We got an opportunity to play around with LG’s latest all-singing, all-dancing flagship phone, the LG G2 at their launch event in Gurgaon today. Overall, we came away pretty impressed with the phone. It ticks a couple of very interesting boxes when it comes to high-end Android smartphones.
The most immediately noticeable feature of the phone is just how compact it is, especially considering it has a 5.2″ display. The bezels on the side are absolutely minuscule allowing the phone to fit easily into our medium sized hands. The other aspect of the G2 which jumps right at you is the screen. The LG G2 has basically dethroned the HTC One in one fell swoop as the king of awesome displays. The 1080p, 5.2″ panel is as crisp as a bucket of KFC with a pixel density of 423ppi. The colours are vibrant and accurate with the IPS-LCD panel providing large viewing angles. It simply goes without saying: the LG G2 has the best screen we have ever seen on a smartphone.
The front face of the G2 is completely dominated by its display, with the bottom bezel housing the LG logo and the top bezel containing the earpiece, ambient light sensors, a notification LED and a 2.1 MP front facing camera. The back of the phone on the other hand, is somewhat less minimal. It is decorated using a subtle stippled pattern, which does add to the premium look of the device. It also houses the 13 MP camera with Optical Image Stabilization and rear-mounted volume controls and lock button. In the hand, the back feels somewhat sticky and plasticky, and would not fare well in sweaty hands. This characteristic somewhat detracts from the overall premium feel of the phone, but as Samsung has proven time and again with their Galaxy S lineup, glossy plastic phones can be highly popular too.
Our preliminary impressions of the camera were pretty good. It was quite capable of clicking fairly impressive pictures and OIS worked as advertised. We have yet to put the camera through thorough testing though, so stay tuned for that. The rear-mounted buttons on the other hand, were a tiny bit clunky. Pushing the power button without a firm grasp on the bottom of the phone could easily make it slip out of your hand. We simply decided to forgo the power button completely and used Knock On throughout most of our time with the phone. Knock On allows you to simply knock on the display twice to wake up or lock the device. It worked for us most of the time, but sometimes required additional knocks.
LG is closely competing with Samsung in terms of having a bloated and feature-dense Android skin. Fortunately, the Qualcomm Snapdragon 800 paired with 2GB of RAM inside the G2 was more than capable enough to handle everything that LG threw at it. There was nary a hint of lag as we swiped through the interface. The interface itself though is quite cringe-worthy. It is a somewhat cartoony mess, with childish icons and sweepy animations. There are a total of 3 ways to multitask on the device, the standard Android app list, LG’s Slide Aside as well as these small apps which open over whatever you are doing at the moment.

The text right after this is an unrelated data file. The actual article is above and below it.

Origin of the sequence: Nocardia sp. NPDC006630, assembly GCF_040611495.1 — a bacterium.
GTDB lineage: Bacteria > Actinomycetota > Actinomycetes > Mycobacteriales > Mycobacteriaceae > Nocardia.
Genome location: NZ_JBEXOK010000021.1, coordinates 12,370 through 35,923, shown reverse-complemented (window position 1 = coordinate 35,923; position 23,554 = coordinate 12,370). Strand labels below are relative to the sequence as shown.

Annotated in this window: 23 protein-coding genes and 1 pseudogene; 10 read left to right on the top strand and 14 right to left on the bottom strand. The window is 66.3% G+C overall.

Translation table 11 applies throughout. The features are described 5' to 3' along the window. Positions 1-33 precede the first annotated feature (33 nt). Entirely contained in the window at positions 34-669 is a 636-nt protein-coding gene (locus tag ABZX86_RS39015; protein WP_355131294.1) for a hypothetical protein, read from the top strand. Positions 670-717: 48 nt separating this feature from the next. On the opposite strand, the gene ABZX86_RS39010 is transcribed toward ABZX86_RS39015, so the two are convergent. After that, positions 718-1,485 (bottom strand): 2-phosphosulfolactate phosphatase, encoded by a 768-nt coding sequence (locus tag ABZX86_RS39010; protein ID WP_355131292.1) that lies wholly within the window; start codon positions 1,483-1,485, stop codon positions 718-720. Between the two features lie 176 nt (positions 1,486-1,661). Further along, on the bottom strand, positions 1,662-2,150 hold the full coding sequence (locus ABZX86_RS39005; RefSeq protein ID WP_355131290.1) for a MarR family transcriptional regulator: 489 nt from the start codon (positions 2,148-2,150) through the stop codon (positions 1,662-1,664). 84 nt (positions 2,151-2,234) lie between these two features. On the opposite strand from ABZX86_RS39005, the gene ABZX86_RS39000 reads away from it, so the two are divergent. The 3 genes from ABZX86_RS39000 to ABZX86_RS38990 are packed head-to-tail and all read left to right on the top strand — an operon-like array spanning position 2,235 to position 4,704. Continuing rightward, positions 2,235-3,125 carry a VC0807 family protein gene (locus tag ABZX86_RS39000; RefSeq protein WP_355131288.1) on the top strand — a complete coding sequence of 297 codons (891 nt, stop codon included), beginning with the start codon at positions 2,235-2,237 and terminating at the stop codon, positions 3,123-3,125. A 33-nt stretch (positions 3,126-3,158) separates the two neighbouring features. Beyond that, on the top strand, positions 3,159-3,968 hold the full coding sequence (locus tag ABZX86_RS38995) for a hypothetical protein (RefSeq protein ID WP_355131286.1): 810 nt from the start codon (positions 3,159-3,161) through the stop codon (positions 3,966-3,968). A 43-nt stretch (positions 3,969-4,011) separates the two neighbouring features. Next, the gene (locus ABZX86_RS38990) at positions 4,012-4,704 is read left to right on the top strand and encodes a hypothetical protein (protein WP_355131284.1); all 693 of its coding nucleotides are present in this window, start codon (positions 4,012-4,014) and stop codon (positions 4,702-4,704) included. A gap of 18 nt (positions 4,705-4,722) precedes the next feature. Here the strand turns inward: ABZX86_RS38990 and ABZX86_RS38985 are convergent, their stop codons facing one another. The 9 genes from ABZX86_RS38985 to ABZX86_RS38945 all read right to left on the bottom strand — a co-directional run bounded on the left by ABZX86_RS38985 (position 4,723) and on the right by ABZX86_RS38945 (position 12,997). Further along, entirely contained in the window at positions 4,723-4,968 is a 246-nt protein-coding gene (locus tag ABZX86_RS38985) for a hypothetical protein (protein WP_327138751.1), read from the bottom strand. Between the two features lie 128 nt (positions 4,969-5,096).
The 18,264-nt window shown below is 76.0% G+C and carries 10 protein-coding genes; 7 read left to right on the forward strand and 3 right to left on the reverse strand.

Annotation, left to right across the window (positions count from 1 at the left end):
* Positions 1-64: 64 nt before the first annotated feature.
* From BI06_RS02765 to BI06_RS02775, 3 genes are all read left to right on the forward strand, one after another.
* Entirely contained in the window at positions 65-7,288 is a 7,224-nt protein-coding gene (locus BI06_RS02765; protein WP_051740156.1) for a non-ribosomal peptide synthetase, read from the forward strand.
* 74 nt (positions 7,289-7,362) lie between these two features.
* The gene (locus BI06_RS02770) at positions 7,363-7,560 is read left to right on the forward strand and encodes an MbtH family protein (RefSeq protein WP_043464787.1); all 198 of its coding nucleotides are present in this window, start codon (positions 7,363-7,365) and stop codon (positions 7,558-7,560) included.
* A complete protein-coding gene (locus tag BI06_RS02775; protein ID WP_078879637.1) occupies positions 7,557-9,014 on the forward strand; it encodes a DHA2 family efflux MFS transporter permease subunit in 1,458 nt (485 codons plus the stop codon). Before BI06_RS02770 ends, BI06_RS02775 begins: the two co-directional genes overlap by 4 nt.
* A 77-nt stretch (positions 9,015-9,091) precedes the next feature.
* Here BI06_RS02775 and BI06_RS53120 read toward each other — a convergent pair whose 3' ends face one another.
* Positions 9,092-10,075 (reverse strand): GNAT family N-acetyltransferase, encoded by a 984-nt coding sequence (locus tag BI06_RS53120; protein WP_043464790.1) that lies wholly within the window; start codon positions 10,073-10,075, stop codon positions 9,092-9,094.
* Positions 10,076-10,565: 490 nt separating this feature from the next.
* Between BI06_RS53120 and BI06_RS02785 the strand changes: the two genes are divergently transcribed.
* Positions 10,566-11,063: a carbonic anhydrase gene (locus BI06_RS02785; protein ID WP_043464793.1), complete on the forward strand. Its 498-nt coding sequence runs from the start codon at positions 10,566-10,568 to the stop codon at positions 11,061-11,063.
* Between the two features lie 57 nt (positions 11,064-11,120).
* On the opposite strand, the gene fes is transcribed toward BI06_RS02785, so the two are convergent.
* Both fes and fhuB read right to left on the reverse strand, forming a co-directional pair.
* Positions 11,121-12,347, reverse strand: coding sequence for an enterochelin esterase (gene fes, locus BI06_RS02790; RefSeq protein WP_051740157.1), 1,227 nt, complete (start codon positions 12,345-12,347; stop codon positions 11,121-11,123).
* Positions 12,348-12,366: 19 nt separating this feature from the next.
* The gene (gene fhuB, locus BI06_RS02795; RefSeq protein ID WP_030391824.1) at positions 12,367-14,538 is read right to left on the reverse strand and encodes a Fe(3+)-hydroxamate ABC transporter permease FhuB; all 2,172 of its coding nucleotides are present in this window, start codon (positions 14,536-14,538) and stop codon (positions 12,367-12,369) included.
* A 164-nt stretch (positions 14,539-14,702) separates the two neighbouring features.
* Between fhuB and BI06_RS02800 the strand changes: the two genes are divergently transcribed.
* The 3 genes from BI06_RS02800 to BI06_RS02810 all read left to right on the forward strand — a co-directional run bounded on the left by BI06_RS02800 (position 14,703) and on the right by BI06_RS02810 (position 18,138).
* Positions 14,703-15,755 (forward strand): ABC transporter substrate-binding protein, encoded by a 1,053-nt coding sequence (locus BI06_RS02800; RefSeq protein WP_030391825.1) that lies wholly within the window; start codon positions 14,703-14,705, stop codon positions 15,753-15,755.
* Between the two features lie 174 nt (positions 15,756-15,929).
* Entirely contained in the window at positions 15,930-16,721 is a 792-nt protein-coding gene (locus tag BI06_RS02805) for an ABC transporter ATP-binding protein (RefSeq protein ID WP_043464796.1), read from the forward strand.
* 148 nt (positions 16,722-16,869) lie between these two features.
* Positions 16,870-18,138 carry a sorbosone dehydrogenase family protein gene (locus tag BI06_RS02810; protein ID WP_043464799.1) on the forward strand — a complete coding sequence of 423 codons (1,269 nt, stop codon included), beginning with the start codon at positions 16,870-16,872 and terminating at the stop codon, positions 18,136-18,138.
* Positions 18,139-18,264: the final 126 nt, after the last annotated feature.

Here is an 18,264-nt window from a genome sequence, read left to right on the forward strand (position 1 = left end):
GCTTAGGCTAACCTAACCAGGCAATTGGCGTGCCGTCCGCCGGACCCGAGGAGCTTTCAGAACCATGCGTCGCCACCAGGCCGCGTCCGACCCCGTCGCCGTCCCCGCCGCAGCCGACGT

Slide Aside is insanely redundant. It allows you to save up to three apps running in the background and bring them up with a three-finger gesture. But fact is, that three finger gesture is so clunky that nobody was able to do it effectively in our brief time with the device. Something or the other always got accidentally triggered on screen.
LG’s redundant features aside, Android 4.2.2 absolutely flies on the LG G2. The powerful SoC inside it makes us forgive all of LG’s missteps on the software side; a fact which makes us even more keen on seeing the Nexus 5, which would most likely run on the same platform. The one bone of contention with LG’s software we simply cannot get over though, is the Android version. LG has not had a good track record when it comes to updating older devices, and even now they are launching their flagship phone with Android 4.2.2 even though Android 4.3 has been in the wild for months now.
To wrap up, the LG G2 is an absolute beast of a phone. For every geeky spec-hound out there, it is the holy grail right now. The mostly minimalistic hardware experience is somewhat marred by the overbearing software though, and that turned out to be our one major gripe with the G2. For Rs. 41,500 for the 16GB model and Rs. 44,500 for the 32GB model, it is a very worthy purchase, and one that you would not regret. The more patient among you would still want to wait for the Nexus 5 to hit town though, as it would bring you similar hardware with a much superior software experience. Either way, the LG G2 is a testament to LG’s growing abilities as an OEM.
P.S. We’ll leave you off with a size comparison between the LG G2 and a few of the random devices we had in our pockets at the time.
P.P.S We also shot a hands-on video with the LG G2. Here it is!